By Catherine Wagley
By Catherine Wagley
By Wendy Gilmartin
By Jennifer Swann
By Claire de Dobay Rifelj
By L.A. Weekly critics
By Catherine Wagley
By Zachary Pincus-Roth
Photo by Jim Newberry
“I love the world! I love love love love the world!” exults an Englishwoman named Homebody in Tony Kushner’s Homebody/Kabul, shortly into her dazzling, play-opening 45-minute soliloquy. Though any character’s expression is only a diffused sliver of the author’s, Homebody’s gentle wit, her breadth of knowledge and passion for research, her relentless curiosity and almost pathological self-awareness combine into a love for the world that seems not unlike Kushner’s. For her own eccentric reasons, Homebody, a British woman with a yearning for connectedness to any world beyond herself, studies an outdated guidebook for Kabul, Afghanistan — a city into which, by Act 2, she will have disappeared, her baffled family on her heels, searching for her.
Right around September 11, 2001, the author of Angels in Americawas preparing to open Homebody/Kabul(currently in previews at the Taper) at the New York Theater Workshop. That Kushner had conceived of a play about Afghanistan beforeal Qaeda struck the twin towers brought a fresh wave of astonished praise for Kushner’s prescience — a compliment he denies right before predicting that George W. Bush will lose next November’s election, and that within two years we’ll be in a mega-recession — the inevitable fallout from the nation’s decimation of its manufacturing base. “What recovery?” he says quietly during a walk down Chicago’s North Avenue. “Based on what? Home refinancing?”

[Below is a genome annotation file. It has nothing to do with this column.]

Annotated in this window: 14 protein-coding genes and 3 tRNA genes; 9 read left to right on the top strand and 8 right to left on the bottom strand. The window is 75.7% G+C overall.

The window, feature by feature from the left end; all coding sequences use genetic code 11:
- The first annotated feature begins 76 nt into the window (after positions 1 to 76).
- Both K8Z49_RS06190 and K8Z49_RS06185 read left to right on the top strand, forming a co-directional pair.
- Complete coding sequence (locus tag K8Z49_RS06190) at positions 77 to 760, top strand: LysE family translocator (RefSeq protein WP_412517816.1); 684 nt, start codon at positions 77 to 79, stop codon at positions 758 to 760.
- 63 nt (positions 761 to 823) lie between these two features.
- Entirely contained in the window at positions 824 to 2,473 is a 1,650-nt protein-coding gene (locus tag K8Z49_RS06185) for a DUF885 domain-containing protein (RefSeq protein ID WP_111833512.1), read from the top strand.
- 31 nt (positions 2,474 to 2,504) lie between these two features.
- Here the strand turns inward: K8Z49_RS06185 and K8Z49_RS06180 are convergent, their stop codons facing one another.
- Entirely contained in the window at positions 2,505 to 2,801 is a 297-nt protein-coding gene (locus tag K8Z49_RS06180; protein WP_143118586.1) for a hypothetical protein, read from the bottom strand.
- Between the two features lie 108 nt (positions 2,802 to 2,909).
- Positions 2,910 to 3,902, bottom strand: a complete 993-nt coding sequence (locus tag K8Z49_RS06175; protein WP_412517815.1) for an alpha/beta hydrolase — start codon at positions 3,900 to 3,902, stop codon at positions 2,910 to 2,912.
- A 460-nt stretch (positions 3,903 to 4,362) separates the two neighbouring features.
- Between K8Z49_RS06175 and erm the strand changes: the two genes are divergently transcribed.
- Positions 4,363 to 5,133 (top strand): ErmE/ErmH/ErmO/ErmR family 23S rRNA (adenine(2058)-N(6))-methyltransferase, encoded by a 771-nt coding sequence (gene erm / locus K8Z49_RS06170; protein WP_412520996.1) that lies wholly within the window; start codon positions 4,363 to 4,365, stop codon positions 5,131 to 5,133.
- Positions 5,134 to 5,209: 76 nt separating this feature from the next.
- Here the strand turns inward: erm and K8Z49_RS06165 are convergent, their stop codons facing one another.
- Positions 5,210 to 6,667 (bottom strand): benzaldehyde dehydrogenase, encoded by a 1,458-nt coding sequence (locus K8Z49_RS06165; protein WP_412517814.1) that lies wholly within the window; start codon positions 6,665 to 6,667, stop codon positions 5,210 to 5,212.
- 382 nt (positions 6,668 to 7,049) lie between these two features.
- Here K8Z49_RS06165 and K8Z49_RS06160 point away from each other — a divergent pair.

Homebody’s opening confession to the audience is reason enough to see this play. Written with strategically arch formality and a poet’s precision of language, it careens with the levity of a pingpong ball between a discourse on Persian history and a meditation on Homebody’s brittle relationship with her bewildered family, and provides further evidence supporting Kushner’s long-held assertion that, in the theater at least, he is a dramatist, not a polemicist. From her stuffed armchair, Homebody keeps swerving across lanes of thought, occasionally hitting the center divider before bouncing into a ditch. After a pause, she crawls out, temperamentally on hands and knees, before resuming:
“My husband cannot bear my . . . the sound of me and has threatened to leave on this account and so I rarely speak to him anymore. We both take powerful antidepressants. His pills have one name and mine another. I frequently take his pills instead of mine so I can know what he’s feeling. I keep mine in a glass bowl next to the bathroom sink, a nice wide-mouthed bowl, very wide, very open, like an epergne, but so far as I know he never takes my pills but ingests only his own, which are yellow and red, while mine are green and creamy white; and I find his refusal to sample dull. A little dull.” (She pauses and resumes reading.) “. . . By 322 B.C., only a year after Alexander’s death, his vast Macedonian empire had disassembled.”